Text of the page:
Tuesday, April 26, 2011
This temple is dedicated to the Goddess of the Lake, Devi Danu, and her consort Vishnu, who rules over water. This is one of the two main subak temples in Bali which determine how water reaches the irrigation ditches all over southern Bali. These waters, enriched with volcanic minerals from the Batur highlands, lead from one terrace to another in descending steps to the sea.
Sacred Monkey Forest of Padangtegal during the mid-14th century. It is possible that this temple was built by the Pejeng Dynasty (the Pejeng Dynasty was centred on Bali in the vicinity of Ubud and was conquered by the Majapahit empire in A.D. 1343).
After Goa Gajah, this Vishnu Temple is said to be the second oldest temple in Bali built around 11th century. Much of the place still intact except the entrance part which in ruins due to earth quake. The rock cut and chiselled shrines are of rock mountain. There are so many alters but all the statues are gone, either kept in secret by villagers and some in Bali museum. Legend says that temple is built for king Udayana, his Javanese queen Guna Pria Dharma Patni, his concubine, his oldest son Airlangga who ruled East Java , and his youngest son Anak Wungsu. Anak Wungsu ruled on Bali from 1050 to 1077. The four temples on the west side of the river should then have been built for the chief concubines of Anak Wungsu.
The Goa Gajah, also known as the Elephant caves, which dates back to at least the 11th century, was excavated in 1922. Not far from the central Bali town of Ubud is Goa Gajah, popularly known as the Elephant Cave. The cave is a former hermitage for the eleventh century Hindu priests.
A huge face at the entrance of the cave for ascetics. All around are fantastically carved leaves, animals, waves and humans running from mouth in fear. Inside is a 43 ft long passage, which stops at a T-junction, 49 ft wide. The inner sanctum contains several niches, which could have served as sleeping compartments for ascetics. At the one end of the passage is a statue of Ganesha.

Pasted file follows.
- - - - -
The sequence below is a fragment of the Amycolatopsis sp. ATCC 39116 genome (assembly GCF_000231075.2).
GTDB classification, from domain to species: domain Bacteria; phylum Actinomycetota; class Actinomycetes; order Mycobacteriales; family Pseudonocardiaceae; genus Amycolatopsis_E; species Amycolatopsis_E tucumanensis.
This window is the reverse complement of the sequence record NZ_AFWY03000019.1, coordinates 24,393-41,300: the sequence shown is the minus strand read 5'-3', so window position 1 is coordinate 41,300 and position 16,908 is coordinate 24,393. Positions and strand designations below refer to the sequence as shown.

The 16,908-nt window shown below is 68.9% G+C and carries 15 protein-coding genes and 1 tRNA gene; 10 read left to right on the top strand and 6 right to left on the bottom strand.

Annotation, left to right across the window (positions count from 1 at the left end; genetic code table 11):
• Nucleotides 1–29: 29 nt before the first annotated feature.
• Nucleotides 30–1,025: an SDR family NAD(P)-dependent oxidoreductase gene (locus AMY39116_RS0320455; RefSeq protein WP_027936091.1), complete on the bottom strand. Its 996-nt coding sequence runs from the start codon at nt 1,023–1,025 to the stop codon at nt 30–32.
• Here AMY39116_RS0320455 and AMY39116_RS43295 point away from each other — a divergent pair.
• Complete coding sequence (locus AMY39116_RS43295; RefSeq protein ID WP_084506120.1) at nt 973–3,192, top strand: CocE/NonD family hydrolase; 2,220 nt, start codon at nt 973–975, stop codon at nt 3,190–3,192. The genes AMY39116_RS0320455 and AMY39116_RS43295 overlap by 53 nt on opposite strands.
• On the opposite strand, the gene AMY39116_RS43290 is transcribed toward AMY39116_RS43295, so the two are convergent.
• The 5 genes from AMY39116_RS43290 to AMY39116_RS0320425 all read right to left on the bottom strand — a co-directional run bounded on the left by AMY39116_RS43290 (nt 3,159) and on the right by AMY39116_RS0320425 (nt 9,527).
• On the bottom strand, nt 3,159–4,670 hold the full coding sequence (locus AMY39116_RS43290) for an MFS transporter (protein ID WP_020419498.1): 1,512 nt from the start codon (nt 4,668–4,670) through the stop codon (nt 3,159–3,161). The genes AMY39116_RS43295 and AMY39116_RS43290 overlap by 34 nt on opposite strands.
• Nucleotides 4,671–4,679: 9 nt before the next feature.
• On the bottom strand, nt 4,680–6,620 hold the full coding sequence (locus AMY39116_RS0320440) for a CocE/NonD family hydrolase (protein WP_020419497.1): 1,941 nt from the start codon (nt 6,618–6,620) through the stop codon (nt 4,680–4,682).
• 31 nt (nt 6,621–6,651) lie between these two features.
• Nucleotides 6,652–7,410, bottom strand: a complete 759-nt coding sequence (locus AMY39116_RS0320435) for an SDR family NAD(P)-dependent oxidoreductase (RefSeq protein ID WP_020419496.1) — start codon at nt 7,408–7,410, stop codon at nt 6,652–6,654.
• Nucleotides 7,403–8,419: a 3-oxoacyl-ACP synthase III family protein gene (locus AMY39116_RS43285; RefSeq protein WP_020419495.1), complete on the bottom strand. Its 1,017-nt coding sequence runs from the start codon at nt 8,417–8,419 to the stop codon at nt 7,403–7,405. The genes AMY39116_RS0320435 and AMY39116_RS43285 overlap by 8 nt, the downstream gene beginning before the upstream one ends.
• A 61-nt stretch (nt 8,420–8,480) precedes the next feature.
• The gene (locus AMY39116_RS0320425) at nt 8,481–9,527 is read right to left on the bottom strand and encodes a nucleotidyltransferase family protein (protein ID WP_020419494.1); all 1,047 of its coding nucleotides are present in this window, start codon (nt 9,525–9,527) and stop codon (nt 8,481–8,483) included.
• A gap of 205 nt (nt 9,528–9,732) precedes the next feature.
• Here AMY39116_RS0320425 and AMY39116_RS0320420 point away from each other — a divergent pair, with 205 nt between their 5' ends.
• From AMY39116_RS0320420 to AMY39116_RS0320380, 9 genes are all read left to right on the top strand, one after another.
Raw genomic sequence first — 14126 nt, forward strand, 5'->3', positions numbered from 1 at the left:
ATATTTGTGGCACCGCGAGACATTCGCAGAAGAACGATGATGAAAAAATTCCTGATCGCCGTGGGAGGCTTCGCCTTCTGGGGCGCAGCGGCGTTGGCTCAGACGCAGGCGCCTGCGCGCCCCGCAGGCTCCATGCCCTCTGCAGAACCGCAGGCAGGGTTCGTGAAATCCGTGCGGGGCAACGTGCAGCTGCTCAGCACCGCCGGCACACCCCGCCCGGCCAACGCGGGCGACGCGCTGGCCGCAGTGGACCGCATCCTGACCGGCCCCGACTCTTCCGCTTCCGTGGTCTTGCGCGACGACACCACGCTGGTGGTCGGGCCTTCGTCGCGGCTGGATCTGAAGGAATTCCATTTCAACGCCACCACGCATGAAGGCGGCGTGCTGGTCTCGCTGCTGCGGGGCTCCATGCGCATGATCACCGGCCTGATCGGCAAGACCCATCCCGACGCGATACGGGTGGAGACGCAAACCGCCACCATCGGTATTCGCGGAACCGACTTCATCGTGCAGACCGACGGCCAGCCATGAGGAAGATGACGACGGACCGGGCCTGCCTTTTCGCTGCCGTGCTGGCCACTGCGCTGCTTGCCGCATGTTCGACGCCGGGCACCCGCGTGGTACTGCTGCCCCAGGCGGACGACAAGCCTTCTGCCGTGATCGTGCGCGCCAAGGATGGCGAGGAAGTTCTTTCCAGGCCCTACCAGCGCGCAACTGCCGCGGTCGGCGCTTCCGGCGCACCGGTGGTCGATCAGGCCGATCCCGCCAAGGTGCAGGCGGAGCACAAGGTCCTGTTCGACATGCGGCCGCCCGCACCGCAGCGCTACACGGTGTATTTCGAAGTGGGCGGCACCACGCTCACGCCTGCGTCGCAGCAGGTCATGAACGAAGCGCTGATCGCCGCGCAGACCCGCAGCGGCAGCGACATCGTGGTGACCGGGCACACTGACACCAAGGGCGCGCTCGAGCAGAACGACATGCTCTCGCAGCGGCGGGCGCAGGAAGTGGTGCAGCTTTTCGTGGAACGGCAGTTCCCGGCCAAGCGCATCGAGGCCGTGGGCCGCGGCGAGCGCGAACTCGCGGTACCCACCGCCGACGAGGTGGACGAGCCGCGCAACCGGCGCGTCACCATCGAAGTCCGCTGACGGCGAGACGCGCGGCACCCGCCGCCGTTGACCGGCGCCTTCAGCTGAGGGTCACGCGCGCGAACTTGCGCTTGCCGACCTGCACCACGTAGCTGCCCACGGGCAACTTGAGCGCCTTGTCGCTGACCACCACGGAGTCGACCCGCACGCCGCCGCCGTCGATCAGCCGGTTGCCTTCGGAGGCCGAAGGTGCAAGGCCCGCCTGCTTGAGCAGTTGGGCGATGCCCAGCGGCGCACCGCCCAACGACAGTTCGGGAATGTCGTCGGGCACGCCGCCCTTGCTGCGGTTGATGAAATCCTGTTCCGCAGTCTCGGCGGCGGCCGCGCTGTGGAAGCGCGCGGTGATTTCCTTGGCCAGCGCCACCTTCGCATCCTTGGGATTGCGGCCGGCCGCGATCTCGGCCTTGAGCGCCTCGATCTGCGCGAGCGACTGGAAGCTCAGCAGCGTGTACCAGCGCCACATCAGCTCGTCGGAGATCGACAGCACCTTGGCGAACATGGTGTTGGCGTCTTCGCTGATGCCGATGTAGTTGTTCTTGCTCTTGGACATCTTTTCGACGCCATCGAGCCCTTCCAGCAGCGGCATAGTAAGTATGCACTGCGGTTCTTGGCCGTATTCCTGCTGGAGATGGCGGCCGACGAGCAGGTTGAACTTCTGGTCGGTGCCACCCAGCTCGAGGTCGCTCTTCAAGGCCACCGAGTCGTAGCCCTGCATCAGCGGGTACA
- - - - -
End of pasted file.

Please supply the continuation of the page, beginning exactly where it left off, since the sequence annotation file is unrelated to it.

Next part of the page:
It is popularly known as Cuttack Bali Jatra. This festival is held in Orissa ,in the city of Cuttack at "Gadagadia ghata" of the Mahanadi river, to mark the day when ancient Sadhabas ( kalinga mariners) would set sail to distant lands of Bali, as well as Java , Sumatra, Borneo (all in Indonesia), and Sri Lanka for trade and cultural expansion. They sailed in large vessels called Boitas. The festival marks its beginning at the end of the Kartik Purnima in October and November, and goes on for a period of seven days right from the full moon. This is the specific time that was considered auspicious by the Sadhabas to begin their voyage in vessels called Boitas.The scientific cause of starting voyage on "kartika purnima" is to take profit of the wind blown this time. "Ajhala" or big fabrics were used to carry "boita" or vessels by wind.